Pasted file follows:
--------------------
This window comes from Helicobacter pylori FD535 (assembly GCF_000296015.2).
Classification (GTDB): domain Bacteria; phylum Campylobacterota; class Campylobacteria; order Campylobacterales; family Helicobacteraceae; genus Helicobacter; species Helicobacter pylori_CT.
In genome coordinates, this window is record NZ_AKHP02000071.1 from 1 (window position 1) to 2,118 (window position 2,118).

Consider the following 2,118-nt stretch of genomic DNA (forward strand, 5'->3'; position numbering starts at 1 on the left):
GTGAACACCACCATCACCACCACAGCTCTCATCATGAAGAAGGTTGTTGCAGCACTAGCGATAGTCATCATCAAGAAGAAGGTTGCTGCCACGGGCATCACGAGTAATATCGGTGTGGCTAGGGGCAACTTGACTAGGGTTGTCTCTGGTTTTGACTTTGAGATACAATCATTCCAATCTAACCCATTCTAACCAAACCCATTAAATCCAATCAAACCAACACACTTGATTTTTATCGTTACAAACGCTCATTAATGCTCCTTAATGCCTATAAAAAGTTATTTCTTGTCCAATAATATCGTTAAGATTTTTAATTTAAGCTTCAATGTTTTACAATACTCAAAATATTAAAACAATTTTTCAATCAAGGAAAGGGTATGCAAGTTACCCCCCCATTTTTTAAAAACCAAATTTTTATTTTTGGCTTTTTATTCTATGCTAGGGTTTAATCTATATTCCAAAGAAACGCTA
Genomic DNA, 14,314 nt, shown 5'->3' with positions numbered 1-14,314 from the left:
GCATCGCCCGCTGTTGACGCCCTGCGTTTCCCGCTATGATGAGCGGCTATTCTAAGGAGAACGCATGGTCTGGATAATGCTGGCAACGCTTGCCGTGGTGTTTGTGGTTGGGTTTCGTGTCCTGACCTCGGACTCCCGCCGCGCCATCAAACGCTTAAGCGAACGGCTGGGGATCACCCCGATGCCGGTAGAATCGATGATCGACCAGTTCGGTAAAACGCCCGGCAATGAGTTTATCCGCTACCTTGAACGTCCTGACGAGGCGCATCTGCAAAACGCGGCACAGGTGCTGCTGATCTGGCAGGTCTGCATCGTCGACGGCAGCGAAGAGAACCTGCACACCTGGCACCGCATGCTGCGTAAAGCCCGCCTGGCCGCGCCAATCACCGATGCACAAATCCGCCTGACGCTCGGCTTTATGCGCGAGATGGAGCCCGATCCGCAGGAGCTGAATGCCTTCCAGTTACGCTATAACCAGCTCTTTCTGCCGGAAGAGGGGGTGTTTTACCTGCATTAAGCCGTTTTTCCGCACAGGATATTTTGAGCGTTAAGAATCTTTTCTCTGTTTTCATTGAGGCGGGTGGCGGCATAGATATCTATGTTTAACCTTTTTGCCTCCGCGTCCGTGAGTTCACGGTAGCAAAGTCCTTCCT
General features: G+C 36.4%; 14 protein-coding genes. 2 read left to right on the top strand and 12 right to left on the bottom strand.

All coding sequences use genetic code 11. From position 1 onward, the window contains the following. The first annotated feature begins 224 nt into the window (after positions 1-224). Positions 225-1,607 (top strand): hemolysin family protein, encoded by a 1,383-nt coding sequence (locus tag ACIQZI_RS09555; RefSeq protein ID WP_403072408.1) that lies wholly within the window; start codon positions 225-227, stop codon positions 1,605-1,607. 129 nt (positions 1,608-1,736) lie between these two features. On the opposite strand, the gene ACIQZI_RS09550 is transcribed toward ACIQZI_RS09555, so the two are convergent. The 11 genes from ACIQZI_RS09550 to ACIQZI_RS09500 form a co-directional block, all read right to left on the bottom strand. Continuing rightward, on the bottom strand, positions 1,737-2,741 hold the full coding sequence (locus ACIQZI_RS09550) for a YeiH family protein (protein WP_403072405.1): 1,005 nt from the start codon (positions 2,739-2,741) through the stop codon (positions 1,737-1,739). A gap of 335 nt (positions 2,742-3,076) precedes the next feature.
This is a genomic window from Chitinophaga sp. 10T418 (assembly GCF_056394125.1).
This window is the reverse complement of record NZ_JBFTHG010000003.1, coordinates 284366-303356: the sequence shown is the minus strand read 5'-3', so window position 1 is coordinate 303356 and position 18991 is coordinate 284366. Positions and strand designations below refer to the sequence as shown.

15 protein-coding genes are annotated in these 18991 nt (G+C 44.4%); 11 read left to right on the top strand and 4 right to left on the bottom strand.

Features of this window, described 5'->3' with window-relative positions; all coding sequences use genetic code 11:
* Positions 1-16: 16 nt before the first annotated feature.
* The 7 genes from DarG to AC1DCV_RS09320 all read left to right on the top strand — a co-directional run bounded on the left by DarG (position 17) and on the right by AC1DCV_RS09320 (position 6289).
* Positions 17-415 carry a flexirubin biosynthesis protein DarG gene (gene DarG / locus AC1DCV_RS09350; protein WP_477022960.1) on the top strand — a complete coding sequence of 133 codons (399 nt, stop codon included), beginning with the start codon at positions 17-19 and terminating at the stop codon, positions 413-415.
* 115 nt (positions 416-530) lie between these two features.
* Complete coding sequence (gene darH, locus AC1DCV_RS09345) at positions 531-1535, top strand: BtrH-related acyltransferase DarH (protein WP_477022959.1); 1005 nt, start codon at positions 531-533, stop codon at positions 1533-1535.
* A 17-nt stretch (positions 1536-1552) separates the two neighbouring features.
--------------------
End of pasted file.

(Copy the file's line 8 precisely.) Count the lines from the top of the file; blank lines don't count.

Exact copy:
General features: G+C 36.4%; 14 protein-coding genes. 2 read left to right on the top strand and 12 right to left on the bottom strand.